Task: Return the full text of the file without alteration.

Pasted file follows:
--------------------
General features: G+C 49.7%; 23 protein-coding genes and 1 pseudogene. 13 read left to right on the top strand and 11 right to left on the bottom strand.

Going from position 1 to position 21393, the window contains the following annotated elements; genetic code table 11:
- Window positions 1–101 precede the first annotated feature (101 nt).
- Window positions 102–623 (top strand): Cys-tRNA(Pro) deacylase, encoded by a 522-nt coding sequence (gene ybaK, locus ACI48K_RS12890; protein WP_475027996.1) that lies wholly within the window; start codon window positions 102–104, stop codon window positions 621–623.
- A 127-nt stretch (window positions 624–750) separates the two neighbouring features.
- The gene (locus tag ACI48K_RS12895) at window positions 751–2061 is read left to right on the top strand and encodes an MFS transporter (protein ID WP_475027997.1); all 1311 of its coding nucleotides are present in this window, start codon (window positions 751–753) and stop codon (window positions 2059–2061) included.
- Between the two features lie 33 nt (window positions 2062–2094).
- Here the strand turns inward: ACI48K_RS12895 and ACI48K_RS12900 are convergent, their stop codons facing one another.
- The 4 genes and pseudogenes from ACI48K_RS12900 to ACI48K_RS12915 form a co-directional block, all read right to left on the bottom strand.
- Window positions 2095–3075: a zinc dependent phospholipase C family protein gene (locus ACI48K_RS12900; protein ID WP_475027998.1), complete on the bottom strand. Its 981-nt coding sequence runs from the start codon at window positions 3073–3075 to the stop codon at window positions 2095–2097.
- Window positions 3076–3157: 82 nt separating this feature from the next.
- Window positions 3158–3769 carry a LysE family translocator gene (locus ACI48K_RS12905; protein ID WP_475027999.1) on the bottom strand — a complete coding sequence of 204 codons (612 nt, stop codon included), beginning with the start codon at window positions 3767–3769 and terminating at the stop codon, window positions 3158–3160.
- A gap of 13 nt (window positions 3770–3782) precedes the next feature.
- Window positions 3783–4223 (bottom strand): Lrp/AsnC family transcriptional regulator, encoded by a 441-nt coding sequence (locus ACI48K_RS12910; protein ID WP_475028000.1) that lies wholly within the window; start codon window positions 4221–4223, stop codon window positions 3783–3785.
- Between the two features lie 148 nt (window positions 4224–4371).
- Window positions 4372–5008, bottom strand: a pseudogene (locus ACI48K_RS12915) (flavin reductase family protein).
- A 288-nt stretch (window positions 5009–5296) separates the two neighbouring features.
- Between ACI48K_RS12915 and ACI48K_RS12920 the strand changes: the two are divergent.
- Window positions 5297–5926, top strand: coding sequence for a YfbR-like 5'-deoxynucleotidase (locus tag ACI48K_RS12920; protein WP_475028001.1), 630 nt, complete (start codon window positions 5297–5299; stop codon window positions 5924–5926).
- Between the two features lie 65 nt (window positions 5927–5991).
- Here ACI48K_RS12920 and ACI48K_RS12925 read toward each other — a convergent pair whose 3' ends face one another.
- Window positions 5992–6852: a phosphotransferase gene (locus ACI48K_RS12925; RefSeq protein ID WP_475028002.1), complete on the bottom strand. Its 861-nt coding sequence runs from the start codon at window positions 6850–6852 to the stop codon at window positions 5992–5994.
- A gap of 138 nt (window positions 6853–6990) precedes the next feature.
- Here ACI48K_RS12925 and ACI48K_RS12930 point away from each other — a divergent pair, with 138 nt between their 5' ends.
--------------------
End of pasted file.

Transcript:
General features: G+C 49.7%; 23 protein-coding genes and 1 pseudogene. 13 read left to right on the top strand and 11 right to left on the bottom strand.

Going from position 1 to position 21393, the window contains the following annotated elements; genetic code table 11:
- Window positions 1–101 precede the first annotated feature (101 nt).
- Window positions 102–623 (top strand): Cys-tRNA(Pro) deacylase, encoded by a 522-nt coding sequence (gene ybaK, locus ACI48K_RS12890; protein WP_475027996.1) that lies wholly within the window; start codon window positions 102–104, stop codon window positions 621–623.
- A 127-nt stretch (window positions 624–750) separates the two neighbouring features.
- The gene (locus tag ACI48K_RS12895) at window positions 751–2061 is read left to right on the top strand and encodes an MFS transporter (protein ID WP_475027997.1); all 1311 of its coding nucleotides are present in this window, start codon (window positions 751–753) and stop codon (window positions 2059–2061) included.
- Between the two features lie 33 nt (window positions 2062–2094).
- Here the strand turns inward: ACI48K_RS12895 and ACI48K_RS12900 are convergent, their stop codons facing one another.
- The 4 genes and pseudogenes from ACI48K_RS12900 to ACI48K_RS12915 form a co-directional block, all read right to left on the bottom strand.
- Window positions 2095–3075: a zinc dependent phospholipase C family protein gene (locus ACI48K_RS12900; protein ID WP_475027998.1), complete on the bottom strand. Its 981-nt coding sequence runs from the start codon at window positions 3073–3075 to the stop codon at window positions 2095–2097.
- Window positions 3076–3157: 82 nt separating this feature from the next.
- Window positions 3158–3769 carry a LysE family translocator gene (locus ACI48K_RS12905; protein ID WP_475027999.1) on the bottom strand — a complete coding sequence of 204 codons (612 nt, stop codon included), beginning with the start codon at window positions 3767–3769 and terminating at the stop codon, window positions 3158–3160.
- A gap of 13 nt (window positions 3770–3782) precedes the next feature.
- Window positions 3783–4223 (bottom strand): Lrp/AsnC family transcriptional regulator, encoded by a 441-nt coding sequence (locus ACI48K_RS12910; protein ID WP_475028000.1) that lies wholly within the window; start codon window positions 4221–4223, stop codon window positions 3783–3785.
- Between the two features lie 148 nt (window positions 4224–4371).
- Window positions 4372–5008, bottom strand: a pseudogene (locus ACI48K_RS12915) (flavin reductase family protein).
- A 288-nt stretch (window positions 5009–5296) separates the two neighbouring features.
- Between ACI48K_RS12915 and ACI48K_RS12920 the strand changes: the two are divergent.
- Window positions 5297–5926, top strand: coding sequence for a YfbR-like 5'-deoxynucleotidase (locus tag ACI48K_RS12920; protein WP_475028001.1), 630 nt, complete (start codon window positions 5297–5299; stop codon window positions 5924–5926).
- Between the two features lie 65 nt (window positions 5927–5991).
- Here ACI48K_RS12920 and ACI48K_RS12925 read toward each other — a convergent pair whose 3' ends face one another.
- Window positions 5992–6852: a phosphotransferase gene (locus ACI48K_RS12925; RefSeq protein ID WP_475028002.1), complete on the bottom strand. Its 861-nt coding sequence runs from the start codon at window positions 6850–6852 to the stop codon at window positions 5992–5994.
- A gap of 138 nt (window positions 6853–6990) precedes the next feature.
- Here ACI48K_RS12925 and ACI48K_RS12930 point away from each other — a divergent pair, with 138 nt between their 5' ends.